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Trine among "Best in the Midwest"
Earns another listing by The Princeton Review
Once again, Trine University is one of the best colleges and universities in the Midwest, according to The Princeton Review. The education services company selected the school as one of 158 institutions to profile in its “Best in the Midwest” section of its Web site feature, “2010 Best Colleges: Region by Region,” posted July 27.
“We chose Trine University and the other terrific schools we recommend as our ‘regional best’ colleges primarily for their excellent academic programs,” said Robert Franek, Princeton Review’s vice president for publishing. “We also work to have our roster of ‘regional best’ colleges feature a range of institutions by size, selectivity, character and locale. We choose the schools based on institutional data we collect from several hundred schools in each region, our visits to schools over the years, and the opinions of independent and high school-based college advisers whose recommendations we invite. We also take into account what each school’s customers – their students – report to us about their campus experiences on our 80-question student survey.”
The 158 colleges The Princeton Review chose for this year’s “Best in the Midwest” designations are located in 12 states: Iowa, Illinois, Indiana, Kansas, Michigan, Missouri, Minnesota, Nebraska, North Dakota, Ohio, South Dakota, and Wisconsin. The Princeton Review also designated 218 colleges in the Northeast, 123 in the West, and 141 in the Southeast as best in their locales on the company’s region by region section on its site. The 640 colleges named regional bests represent only about 25 percent of the nation's 2,500 four-year colleges.
The Princeton Review does not rank the colleges in its 2010 Best Colleges Region by Region Web site section. The Princeton Review survey for this project asks students to rate their own schools on several issues -- from the accessibility of their professors to quality of the campus food -- and answer questions about themselves, their fellow students, and their campus life. Actual comments from surveyed students pepper each Princeton Review college profile on its site. Some student comments quoted in the profile on Trine University follow. “Trine University’s small size allows for one-on-one learning in an intimate atmosphere,” one student notes. “Building close friendships with teachers and peers to create a more comfortable atmosphere for learning [is] in keeping with the ‘small-town,’ ‘close-knit’ persona” students come to Trine for in the first place, another says.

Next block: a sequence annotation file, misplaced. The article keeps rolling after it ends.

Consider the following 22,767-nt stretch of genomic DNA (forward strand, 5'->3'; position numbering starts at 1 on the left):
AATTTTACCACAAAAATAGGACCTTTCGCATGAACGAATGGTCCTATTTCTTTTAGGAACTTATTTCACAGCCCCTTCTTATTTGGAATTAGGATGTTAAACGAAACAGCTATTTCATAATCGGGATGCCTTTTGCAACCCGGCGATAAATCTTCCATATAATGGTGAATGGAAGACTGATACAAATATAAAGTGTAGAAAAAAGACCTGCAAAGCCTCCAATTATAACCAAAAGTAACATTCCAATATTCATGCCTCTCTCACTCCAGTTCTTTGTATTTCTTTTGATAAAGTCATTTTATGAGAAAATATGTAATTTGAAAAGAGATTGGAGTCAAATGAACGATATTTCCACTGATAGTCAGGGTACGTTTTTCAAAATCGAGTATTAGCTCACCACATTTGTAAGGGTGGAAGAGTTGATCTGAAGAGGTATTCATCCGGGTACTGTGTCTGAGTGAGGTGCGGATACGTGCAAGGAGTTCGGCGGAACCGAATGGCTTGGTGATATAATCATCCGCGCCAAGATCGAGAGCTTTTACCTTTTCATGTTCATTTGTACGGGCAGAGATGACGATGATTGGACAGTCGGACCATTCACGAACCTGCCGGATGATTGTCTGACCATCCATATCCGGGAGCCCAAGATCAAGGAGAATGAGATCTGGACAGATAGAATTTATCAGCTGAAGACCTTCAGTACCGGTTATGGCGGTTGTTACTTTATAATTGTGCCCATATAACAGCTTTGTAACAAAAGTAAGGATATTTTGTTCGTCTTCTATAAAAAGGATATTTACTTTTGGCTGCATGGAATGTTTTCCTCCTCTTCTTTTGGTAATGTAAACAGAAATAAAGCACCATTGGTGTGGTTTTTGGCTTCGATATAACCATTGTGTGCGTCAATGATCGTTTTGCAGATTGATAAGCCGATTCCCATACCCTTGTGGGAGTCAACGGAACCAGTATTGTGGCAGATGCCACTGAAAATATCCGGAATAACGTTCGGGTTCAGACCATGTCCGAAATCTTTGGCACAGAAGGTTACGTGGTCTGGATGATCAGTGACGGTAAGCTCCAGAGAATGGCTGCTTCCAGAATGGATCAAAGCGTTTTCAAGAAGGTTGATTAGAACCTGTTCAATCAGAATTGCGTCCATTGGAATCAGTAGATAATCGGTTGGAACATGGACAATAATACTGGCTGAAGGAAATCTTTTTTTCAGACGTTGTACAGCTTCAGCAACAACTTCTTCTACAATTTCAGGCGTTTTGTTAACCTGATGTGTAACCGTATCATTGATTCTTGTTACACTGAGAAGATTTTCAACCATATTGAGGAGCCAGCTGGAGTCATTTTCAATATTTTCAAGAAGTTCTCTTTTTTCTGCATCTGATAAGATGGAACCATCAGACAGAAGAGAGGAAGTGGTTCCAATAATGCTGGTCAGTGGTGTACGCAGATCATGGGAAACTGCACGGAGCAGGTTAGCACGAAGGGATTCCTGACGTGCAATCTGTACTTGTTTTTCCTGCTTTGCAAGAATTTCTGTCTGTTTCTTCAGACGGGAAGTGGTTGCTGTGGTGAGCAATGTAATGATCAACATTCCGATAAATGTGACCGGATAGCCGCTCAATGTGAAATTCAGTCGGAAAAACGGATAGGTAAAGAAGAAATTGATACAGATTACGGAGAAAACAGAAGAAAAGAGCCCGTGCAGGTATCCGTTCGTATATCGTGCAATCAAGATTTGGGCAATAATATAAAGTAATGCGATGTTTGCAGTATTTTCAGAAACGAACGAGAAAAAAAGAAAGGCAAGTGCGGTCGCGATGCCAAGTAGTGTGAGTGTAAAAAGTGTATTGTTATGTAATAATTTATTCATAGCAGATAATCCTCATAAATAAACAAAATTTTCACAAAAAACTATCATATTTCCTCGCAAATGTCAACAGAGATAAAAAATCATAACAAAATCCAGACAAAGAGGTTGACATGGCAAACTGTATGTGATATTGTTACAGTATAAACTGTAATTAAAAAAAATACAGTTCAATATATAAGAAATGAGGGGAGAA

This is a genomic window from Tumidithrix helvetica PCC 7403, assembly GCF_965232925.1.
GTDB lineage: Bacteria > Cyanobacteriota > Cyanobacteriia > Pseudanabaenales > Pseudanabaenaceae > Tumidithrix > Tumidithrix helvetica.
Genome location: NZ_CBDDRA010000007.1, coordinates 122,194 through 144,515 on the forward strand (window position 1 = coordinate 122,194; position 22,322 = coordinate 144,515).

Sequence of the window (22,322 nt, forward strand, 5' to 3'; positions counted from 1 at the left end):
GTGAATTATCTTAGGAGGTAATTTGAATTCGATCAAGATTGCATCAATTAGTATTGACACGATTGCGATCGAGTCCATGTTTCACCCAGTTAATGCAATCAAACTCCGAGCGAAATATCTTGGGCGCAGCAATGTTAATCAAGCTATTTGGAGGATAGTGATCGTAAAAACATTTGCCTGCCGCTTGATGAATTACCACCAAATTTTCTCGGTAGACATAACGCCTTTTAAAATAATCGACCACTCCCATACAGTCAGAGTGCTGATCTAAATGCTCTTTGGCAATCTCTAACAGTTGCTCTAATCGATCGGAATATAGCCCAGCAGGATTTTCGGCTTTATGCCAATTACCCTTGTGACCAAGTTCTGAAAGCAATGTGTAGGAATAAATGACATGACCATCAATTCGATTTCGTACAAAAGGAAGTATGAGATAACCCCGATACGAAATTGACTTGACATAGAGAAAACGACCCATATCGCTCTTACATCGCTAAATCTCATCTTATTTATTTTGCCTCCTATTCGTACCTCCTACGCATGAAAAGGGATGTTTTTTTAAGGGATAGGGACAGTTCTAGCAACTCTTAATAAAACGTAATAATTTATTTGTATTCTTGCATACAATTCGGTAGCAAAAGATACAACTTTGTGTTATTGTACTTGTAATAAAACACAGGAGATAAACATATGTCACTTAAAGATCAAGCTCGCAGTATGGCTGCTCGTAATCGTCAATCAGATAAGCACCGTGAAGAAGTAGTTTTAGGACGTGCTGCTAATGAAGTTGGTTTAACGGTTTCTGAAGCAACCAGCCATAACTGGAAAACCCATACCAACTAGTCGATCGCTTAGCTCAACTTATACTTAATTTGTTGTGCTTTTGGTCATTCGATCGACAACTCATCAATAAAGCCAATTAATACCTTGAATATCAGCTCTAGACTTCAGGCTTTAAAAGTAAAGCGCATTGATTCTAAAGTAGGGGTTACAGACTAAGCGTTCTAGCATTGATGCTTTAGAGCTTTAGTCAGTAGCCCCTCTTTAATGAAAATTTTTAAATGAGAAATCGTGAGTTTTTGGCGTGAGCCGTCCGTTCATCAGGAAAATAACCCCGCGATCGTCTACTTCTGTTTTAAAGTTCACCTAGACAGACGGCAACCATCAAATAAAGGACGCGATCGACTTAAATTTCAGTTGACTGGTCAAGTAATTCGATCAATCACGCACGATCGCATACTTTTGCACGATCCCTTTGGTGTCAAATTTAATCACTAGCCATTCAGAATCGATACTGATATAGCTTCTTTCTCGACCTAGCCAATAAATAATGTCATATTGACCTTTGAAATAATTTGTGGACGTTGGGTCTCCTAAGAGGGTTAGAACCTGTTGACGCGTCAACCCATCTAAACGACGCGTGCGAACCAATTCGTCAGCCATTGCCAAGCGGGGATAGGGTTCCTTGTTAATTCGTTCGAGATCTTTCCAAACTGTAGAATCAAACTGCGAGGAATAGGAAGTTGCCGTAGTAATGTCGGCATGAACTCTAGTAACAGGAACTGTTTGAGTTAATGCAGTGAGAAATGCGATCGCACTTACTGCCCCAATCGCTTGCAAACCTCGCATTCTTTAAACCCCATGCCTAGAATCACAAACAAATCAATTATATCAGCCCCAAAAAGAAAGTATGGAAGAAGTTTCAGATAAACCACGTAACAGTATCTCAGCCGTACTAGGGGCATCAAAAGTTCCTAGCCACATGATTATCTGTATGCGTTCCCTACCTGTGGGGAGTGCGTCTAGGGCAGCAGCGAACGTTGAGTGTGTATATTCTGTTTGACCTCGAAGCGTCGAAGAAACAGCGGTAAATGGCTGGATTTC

To succeed at Trine, “You must be able to handle pressure, fast-paced learning, and be willing to push yourself HARD!” Professors are “the best because they have not just taught, most of them have actually been in industry!” “The professors want you to do well and will help any time,” say other students.
The Princeton Review is known for its tutoring and classroom test preparation courses, books, and college and graduate school admission services. Its corporate headquarters are in Framingham, Mass., and editorial offices are in New York City. It is not affiliated with Princeton University and it is not a magazine.